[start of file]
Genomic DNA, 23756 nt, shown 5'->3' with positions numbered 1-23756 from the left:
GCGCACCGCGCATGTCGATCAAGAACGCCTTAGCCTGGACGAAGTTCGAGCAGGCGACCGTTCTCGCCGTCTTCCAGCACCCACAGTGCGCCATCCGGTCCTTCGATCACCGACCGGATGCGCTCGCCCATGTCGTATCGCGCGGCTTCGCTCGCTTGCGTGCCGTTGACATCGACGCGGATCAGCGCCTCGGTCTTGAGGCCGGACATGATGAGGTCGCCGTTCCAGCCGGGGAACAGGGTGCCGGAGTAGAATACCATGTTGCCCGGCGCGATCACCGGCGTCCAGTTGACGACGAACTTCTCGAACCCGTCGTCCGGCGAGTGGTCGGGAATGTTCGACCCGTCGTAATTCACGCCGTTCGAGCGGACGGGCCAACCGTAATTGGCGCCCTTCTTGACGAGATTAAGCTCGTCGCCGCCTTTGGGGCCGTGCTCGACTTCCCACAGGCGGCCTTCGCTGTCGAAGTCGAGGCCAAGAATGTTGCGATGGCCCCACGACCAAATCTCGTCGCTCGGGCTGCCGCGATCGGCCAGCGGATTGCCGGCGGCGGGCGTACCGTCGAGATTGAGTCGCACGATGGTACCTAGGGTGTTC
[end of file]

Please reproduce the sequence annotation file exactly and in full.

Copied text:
Genomic DNA, 23756 nt, shown 5'->3' with positions numbered 1-23756 from the left:
GCGCACCGCGCATGTCGATCAAGAACGCCTTAGCCTGGACGAAGTTCGAGCAGGCGACCGTTCTCGCCGTCTTCCAGCACCCACAGTGCGCCATCCGGTCCTTCGATCACCGACCGGATGCGCTCGCCCATGTCGTATCGCGCGGCTTCGCTCGCTTGCGTGCCGTTGACATCGACGCGGATCAGCGCCTCGGTCTTGAGGCCGGACATGATGAGGTCGCCGTTCCAGCCGGGGAACAGGGTGCCGGAGTAGAATACCATGTTGCCCGGCGCGATCACCGGCGTCCAGTTGACGACGAACTTCTCGAACCCGTCGTCCGGCGAGTGGTCGGGAATGTTCGACCCGTCGTAATTCACGCCGTTCGAGCGGACGGGCCAACCGTAATTGGCGCCCTTCTTGACGAGATTAAGCTCGTCGCCGCCTTTGGGGCCGTGCTCGACTTCCCACAGGCGGCCTTCGCTGTCGAAGTCGAGGCCAAGAATGTTGCGATGGCCCCACGACCAAATCTCGTCGCTCGGGCTGCCGCGATCGGCCAGCGGATTGCCGGCGGCGGGCGTACCGTCGAGATTGAGTCGCACGATGGTACCTAGGGTGTTC